John isn't sure how, exactly, the movement toward cloud computing is going to help him save energy:

Let see if I am getting this right: If I use the cloud instead of my own datacenter, I can save energy? As I see it, the datacenter I use, either Microsoft's or my own, may or may not be energy-efficient. I do not see how the location has anything to do with how much energy it uses. Try this: If I use my home computer, which is bloated because it is running Vista, and buy a cloud service to handle my checkbook, correspondence and record keeping, according to your theory I would save energy. I don't understand how that can be true.

This reminds me of the fellow who is going to save energy by charging his cell phone from the car. No, that isn't free energy; the car's engine has to run a tiny bit harder to charge the phone. It isn't much, but it is the same amount as you would draw from the wall outlet at home. Charging where you get it is a trade, and not necessarily an improvement. It depends on all the factors involved. Maybe if I buy one of China's $99 laptops instead of my home desktop with 2GB et al., that might save me some energy. But it is not because the laptop is battery-powered -- it is because it might, just might, use less power to do its work.
-John

Speaking of cheap laptops, Marc thinks that no matter how inexpensive they get, Linux laptops won't catch on in the States:

In the U.S., low-cost PCs are extremely attractive to cost-conscious segments. But in the end, American consumers are needed to drive costs down. In the end, no matter how much you drive down costs with low-power, Linux-based systems, user demand is the key and consumers (at least in the USA) ask for Windows. Why? Well, lots of Web sites are dependent upon IE (Firefox just won't cut it). Commercial products, be they for personal productivity, multimedia or gaming, overwhelmingly are available for Windows and, sometimes, Macintosh. Not much commercial software is available for Linux. The fact that most Linux software is free just doesn't help when the consumer cannot shop of those Linux choices at their favorite retailer.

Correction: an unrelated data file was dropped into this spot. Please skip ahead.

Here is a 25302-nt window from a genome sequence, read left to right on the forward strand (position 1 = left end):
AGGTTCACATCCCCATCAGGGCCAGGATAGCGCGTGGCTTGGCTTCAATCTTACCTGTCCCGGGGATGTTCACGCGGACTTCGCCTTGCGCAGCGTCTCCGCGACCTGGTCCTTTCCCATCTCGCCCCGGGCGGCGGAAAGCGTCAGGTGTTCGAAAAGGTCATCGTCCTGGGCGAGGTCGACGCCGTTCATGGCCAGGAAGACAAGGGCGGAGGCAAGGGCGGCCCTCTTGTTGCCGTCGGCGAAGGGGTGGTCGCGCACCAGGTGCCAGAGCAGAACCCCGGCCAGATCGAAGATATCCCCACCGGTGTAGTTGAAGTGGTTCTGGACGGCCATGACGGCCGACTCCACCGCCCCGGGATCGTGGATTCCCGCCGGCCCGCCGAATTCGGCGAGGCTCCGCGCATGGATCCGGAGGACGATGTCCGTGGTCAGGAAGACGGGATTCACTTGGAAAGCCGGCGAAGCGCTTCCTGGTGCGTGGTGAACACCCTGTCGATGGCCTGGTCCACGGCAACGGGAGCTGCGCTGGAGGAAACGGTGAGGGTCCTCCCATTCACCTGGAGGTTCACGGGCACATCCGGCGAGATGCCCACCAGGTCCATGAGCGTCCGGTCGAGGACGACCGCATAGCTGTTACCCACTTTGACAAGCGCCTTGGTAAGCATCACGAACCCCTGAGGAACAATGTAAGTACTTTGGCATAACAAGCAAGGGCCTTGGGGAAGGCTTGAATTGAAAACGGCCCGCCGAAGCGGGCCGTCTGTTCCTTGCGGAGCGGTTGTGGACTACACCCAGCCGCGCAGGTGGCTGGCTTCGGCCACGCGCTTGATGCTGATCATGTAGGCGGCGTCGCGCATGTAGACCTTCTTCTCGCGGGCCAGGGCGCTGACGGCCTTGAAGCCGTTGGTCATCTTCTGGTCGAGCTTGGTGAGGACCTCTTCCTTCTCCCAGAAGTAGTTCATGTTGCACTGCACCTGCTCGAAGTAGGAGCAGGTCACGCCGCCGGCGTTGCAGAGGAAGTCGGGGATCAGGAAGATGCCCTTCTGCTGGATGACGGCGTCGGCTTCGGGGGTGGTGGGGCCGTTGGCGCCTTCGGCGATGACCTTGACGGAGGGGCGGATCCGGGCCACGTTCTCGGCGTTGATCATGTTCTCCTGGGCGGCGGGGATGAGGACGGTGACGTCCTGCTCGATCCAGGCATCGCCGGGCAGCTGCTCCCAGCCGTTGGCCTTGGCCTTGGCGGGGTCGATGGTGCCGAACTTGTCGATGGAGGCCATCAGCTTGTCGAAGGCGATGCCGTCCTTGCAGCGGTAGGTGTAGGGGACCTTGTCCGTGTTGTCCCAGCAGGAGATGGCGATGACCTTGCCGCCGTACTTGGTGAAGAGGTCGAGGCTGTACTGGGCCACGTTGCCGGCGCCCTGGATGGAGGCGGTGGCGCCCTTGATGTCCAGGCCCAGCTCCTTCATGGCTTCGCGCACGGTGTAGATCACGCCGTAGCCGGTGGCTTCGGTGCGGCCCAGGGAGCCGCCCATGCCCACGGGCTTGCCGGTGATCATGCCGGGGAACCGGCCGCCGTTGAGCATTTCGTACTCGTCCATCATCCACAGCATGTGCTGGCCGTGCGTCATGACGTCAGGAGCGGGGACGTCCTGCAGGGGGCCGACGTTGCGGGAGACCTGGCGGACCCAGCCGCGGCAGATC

This new Chinese laptop might do well in European and Asian markets, but without the ability to run Widows applications or view IE-centric Web sites, don't expect it to take hold in the USA.
-Marc

And Chris, who was in Las Vegas during 9/11, shares his memories of the aftermath:

A day or so after the tragedy, all gaming stopped for one minute at noon to remember the victims. All major attractions were closed (such as the Stratosphere rides and headliner acts), since they were considered potential targets. The oversized electronic hotel signs had patriotic messages such as "God bless America" instead of the usual advertising. The Fitzgerald casino downtown changed its marquee to read, "Our thoughts and prayers go out to the victims of this week's tragedies." It is probably the only time they've ever had a prayer on their marquee. Every sports book was shut down; instead, their mammoth screens displayed the news channels.

Friday, Sept. 14, the hotels minimized all exterior lighting, including turning off marquees and decorative lighting, to memorialize Tuesday's events. In addition, for 10 minutes, they turned off ALL exterior lighting. We were in a cab, and it was as if the entire strip simply disappeared. It was an unbelievable sight, or rather a lack thereof!
-Chris

Tell us what you think! Leave comment below or send an e-mail to dbarney@redmondmag.com.

About the Author

Doug Barney is editor in chief of Redmond magazine and the VP, editorial director of Redmond Media Group.